Country Living Country Paint: Traditional Decorative Paint Techniquesby Eleanor Levie
Concentrating on American style, Country Living Country Paint inspires and encourages the reader to try all sorts of techniques in order to achieve the maximum in decorative results. The simple-to-execute ideas are accompanied by practical how-to's; along with these are guides that show how different paint finishes might translate into a complete decorative scheme. (color choices are tremendous, and the uses of color--how colors work, how colors work together, sources of inspiration for color--are explained clearly and concisely.
The projects are accessible for those with ordinary artistic capabilities, with some ambitious treatments to inspire the novice, and challenge the experienced. Paint is durable, washable, practical. It's quick and easy to use. By following the guidelines in this book, it can become the means to achieve a perfect look.
You supply the motivation. Country Living Country Paint: Traditional Decorative Paint Techniques by Eleanor Levie and Rhoda Murphy will supply the inspiration. The book walks you through choosing colors and then gives ideas for what to do with them.
Paint techniques covered include color washing, aging walls, sponging, ragging, striping, stenciling and even doing murals. But you might skip all this and read the last chapter first-preparing to paint.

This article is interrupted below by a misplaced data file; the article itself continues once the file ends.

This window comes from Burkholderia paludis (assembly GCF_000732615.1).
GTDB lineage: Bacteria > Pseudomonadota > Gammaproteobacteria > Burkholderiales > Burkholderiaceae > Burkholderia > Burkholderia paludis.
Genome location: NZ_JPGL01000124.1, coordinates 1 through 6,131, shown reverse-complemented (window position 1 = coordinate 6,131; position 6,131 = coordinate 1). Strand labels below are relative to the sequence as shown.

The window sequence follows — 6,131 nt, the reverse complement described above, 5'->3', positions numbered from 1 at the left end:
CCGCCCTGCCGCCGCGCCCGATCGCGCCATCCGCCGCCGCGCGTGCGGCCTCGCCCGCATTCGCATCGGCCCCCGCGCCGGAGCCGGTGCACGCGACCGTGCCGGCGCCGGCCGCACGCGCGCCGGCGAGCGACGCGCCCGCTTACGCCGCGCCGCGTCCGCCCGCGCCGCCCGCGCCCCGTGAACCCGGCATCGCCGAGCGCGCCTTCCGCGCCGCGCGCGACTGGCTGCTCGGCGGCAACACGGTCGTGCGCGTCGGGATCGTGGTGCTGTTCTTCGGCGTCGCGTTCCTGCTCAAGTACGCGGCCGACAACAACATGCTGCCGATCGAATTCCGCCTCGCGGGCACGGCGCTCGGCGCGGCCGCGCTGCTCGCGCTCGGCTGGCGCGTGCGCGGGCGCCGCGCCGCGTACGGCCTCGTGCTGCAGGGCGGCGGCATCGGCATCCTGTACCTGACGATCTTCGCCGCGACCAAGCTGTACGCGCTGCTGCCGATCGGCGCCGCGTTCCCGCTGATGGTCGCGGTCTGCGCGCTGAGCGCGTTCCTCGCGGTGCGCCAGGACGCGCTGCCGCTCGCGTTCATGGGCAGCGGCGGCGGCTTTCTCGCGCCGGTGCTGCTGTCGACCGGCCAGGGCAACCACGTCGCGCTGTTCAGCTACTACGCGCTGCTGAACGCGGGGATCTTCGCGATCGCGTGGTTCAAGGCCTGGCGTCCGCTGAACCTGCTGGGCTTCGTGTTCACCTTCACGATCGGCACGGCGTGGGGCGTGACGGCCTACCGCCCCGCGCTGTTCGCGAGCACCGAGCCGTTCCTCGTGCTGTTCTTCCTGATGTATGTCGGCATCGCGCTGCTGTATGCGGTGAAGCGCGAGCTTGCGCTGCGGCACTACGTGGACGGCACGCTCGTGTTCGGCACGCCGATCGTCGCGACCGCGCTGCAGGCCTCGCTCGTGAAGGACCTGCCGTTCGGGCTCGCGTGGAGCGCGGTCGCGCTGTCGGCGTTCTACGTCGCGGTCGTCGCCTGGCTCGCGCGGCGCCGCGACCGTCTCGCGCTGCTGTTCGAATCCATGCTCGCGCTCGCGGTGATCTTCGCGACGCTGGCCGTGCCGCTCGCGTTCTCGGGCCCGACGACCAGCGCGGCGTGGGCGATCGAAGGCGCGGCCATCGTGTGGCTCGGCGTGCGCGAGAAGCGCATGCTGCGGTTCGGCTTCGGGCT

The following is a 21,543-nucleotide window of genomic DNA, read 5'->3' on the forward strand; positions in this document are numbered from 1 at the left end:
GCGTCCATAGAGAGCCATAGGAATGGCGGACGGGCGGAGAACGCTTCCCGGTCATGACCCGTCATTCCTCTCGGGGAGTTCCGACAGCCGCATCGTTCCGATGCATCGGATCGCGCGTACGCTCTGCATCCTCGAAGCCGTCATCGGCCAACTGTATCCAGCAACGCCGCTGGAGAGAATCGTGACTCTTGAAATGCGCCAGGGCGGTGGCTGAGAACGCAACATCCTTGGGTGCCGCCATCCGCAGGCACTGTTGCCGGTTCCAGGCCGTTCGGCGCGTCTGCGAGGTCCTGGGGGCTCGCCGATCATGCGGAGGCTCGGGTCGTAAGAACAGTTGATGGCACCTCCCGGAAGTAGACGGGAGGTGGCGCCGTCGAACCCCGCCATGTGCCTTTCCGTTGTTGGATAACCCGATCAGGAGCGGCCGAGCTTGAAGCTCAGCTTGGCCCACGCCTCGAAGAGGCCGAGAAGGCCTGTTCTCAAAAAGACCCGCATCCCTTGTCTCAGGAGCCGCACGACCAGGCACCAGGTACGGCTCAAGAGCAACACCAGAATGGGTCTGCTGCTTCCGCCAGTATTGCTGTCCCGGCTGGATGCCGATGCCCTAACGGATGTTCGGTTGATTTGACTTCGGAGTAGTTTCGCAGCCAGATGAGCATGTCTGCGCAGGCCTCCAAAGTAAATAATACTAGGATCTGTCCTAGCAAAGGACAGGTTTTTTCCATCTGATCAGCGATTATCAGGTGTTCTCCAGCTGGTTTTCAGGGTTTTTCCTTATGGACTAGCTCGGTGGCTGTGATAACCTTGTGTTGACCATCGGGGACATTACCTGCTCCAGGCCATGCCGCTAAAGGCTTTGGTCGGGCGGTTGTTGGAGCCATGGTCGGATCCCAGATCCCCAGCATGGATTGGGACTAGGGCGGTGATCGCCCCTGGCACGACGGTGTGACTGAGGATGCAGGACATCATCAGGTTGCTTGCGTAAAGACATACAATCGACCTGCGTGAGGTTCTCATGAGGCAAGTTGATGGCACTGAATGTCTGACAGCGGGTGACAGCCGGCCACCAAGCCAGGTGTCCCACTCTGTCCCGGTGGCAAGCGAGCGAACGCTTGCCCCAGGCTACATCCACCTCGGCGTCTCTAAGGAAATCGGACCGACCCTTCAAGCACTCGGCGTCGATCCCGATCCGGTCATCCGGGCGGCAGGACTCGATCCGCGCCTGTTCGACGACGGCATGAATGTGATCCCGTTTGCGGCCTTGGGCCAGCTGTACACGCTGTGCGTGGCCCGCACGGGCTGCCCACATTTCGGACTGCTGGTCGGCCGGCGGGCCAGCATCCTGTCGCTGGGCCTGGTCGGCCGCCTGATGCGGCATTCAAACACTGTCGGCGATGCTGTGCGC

Read an Excerpt
What could be more simple than bunching up an old rag and dabbing it over a freshly painted wall? That's all ragging really is. Perhaps it began as a poor man's marbling, to imitate fabric wallcoverings, or maybe a painter trying to correct a mistake discovered a charming new texture--regardless of its development, ragging is undeniably pleasing. Its telltale blurred appearance gently injects pattern into a decor.
There are many versions of ragging--in the first, which is similar to sponging, the paint is pounced onto the wall with a balled-up rag. In the second, wet paint brushed onto the wall, then blotted off with a wadded rag. Then there is rag-rolling, where a twisted rag is used either to roll paint onto the wall, or to roll wet paint off. In each of these variations the effect is obvious, and so ragging always looks its best if the basecoat and topcoat are tonally similar.
When you are selecting a rag to apply or remove the paint, it's wise to experiment on pieces of basecoated cardboard until you find a texture that will give you the effect you are looking for. Try old sheets, cotton T-shirts, chamois cloths, etc. But don't confine yourself solely to textiles: try paper bags, paper towels, or plastic wrap. The possibilities are almost endless. Obviously, you should use the same type of material for a whole project, otherwise your ragged walls won't have a consistent appearance. One word of warning: rags soaked in oil-based paints are a fire hazard, so don't throw them out until they are thoroughly dry.
Copyright 1998 by The Hearst Corporation
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